I welcome this week's release of the draft All-Island Strategic Rail Review recommendations focused on increasing connectivity, frequency and quality of rail services for people of the Midlands.
The Review outlines Government’s strategy to make it faster and more feasible to travel by train.
Having had the opportunity to consider the recommendations I see a shift taking place. Right now, most rail lines run to and from Dublin. The Rail Review recommendations shift the emphasis towards the Midlands. If implemented, there will be a ‘diamond’ of new and upgraded rail connections in the heart of Ireland. This diamond is formed by the welcome reinstatement of the Athlone to Mullingar route, dual track improvements from Mullingar to Maynooth, upgraded connections to Hazelhatch and on to Portarlington and finally, Portarlington to Athlone, via Tullamore.
It is now a very real possibility that within the next 2 decades we will have fast, decarbonised rail connecting Derry to Cork without the need to travel further east than Portarlington. It makes sense that extending the dual-track between Portarlington – Athlone and Maynooth – Mullingar will allow more commuter services to serve intermediate stations while intercity services can deliver faster city-to-city journey times with proposed speeds of 200km/hr. These journeys will become more comfortable and frequent as new rolling stock is procured.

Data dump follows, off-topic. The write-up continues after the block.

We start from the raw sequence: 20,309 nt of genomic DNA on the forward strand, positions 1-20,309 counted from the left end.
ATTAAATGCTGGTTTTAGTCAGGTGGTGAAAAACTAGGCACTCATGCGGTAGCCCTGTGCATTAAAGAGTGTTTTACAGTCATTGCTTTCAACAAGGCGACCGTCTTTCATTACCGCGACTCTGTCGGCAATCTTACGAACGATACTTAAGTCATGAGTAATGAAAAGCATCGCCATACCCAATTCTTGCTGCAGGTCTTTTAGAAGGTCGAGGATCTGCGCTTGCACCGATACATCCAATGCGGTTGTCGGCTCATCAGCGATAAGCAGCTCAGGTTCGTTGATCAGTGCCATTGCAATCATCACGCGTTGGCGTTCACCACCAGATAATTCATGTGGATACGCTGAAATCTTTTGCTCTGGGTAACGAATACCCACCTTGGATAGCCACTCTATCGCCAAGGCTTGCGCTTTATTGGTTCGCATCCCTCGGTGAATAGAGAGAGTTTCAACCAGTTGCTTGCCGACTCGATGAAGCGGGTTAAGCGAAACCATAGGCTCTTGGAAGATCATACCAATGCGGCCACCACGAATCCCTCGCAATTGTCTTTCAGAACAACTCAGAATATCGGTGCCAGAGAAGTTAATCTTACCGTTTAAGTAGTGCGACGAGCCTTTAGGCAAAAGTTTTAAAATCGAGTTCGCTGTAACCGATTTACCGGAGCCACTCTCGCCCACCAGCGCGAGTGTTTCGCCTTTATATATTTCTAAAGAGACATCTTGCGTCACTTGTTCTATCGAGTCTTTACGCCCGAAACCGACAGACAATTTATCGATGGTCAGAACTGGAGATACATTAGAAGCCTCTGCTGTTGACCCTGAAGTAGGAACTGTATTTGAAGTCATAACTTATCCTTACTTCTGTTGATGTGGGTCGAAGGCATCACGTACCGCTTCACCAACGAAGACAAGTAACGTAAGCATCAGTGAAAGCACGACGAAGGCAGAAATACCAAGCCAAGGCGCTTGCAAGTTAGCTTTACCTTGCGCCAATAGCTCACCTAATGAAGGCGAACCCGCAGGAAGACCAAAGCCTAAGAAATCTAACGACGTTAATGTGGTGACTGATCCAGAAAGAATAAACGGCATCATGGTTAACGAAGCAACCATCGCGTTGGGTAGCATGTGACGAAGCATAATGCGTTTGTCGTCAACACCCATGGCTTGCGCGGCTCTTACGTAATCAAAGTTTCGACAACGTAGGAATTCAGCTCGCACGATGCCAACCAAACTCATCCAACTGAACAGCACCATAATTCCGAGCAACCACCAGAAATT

These are all recommended improvements which will directly impact on commuters and leisure travellers. The planned electrification of the services improves the environment and air quality for everybody. I particularly welcome the recommendation for an investment in the skills to deliver this electrification and decarbonisation and I see huge potential for enterprise development in this area. Rail infrastructure is expensive to deliver and needs a short, medium and long term strategy and I am delighted, thanks to Green Party participation in Government, that we have one now.
I am already working with Cllr Mark Hackett to progress the cycleway from Edenderry to Enfield. This was on hold pending the rail review but now it is important to forge ahead with an active travel proposal joining the two towns along the disused railway. The approximate 20 km cycle would expand options for commuter and recreational cyclists and be a huge boost for Edenderry.